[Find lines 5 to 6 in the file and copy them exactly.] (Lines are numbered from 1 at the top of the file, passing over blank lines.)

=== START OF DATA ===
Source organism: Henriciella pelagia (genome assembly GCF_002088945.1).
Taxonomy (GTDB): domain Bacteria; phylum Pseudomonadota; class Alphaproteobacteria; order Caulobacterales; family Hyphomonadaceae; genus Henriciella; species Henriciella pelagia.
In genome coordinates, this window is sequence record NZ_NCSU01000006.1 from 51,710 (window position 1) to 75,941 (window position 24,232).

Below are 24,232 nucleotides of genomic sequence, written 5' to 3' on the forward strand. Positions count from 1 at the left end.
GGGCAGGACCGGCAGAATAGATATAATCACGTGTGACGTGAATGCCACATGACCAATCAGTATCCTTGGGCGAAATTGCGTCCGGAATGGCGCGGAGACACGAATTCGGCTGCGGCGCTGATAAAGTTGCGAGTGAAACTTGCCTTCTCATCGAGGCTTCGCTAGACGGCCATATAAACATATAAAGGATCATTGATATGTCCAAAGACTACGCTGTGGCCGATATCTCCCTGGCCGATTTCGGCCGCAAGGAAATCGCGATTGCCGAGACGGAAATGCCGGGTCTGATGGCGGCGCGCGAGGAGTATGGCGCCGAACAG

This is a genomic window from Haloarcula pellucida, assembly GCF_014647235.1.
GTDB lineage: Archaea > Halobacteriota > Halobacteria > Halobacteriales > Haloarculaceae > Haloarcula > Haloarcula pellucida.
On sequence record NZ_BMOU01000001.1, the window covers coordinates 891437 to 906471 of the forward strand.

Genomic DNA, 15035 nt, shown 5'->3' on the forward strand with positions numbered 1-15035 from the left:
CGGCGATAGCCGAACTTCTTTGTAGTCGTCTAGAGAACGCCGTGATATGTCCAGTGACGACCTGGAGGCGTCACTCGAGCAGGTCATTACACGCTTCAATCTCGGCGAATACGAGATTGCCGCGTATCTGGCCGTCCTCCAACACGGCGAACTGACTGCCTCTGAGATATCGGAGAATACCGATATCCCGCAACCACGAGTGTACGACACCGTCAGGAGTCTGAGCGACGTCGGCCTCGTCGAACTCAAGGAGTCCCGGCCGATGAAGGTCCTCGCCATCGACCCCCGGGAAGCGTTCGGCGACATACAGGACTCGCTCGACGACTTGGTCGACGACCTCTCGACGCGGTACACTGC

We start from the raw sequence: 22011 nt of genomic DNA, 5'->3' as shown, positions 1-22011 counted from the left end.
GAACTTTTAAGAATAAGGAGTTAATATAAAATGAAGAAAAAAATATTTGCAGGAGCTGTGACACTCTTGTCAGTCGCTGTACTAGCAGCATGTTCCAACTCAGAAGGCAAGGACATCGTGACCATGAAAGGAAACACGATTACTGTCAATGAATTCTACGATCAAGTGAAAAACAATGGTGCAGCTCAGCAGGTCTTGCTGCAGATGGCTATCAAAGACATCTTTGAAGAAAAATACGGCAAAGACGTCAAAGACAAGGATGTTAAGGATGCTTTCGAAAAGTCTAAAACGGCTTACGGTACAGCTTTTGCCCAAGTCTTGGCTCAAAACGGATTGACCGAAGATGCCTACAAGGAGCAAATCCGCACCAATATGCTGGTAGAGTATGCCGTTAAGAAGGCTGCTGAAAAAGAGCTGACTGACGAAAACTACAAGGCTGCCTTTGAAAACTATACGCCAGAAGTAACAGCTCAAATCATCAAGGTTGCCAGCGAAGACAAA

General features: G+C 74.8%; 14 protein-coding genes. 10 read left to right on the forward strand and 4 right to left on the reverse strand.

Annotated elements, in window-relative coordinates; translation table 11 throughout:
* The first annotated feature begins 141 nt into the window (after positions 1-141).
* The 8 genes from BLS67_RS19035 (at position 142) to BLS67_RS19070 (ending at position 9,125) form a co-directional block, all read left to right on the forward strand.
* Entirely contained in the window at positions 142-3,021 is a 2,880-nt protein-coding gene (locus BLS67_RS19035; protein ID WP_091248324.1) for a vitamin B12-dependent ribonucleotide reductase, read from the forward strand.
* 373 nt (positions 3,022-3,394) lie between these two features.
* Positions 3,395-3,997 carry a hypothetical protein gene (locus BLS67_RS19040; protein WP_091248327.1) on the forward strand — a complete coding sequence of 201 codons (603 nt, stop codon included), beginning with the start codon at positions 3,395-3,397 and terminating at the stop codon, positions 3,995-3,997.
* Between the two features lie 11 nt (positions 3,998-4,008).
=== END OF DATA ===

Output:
GGGCAGGACCGGCAGAATAGATATAATCACGTGTGACGTGAATGCCACATGACCAATCAGTATCCTTGGGCGAAATTGCGTCCGGAATGGCGCGGAGACACGAATTCGGCTGCGGCGCTGATAAAGTTGCGAGTGAAACTTGCCTTCTCATCGAGGCTTCGCTAGACGGCCATATAAACATATAAAGGATCATTGATATGTCCAAAGACTACGCTGTGGCCGATATCTCCCTGGCCGATTTCGGCCGCAAGGAAATCGCGATTGCCGAGACGGAAATGCCGGGTCTGATGGCGGCGCGCGAGGAGTATGGCGCCGAACAG

This is a genomic window from Haloarcula pellucida, assembly GCF_014647235.1.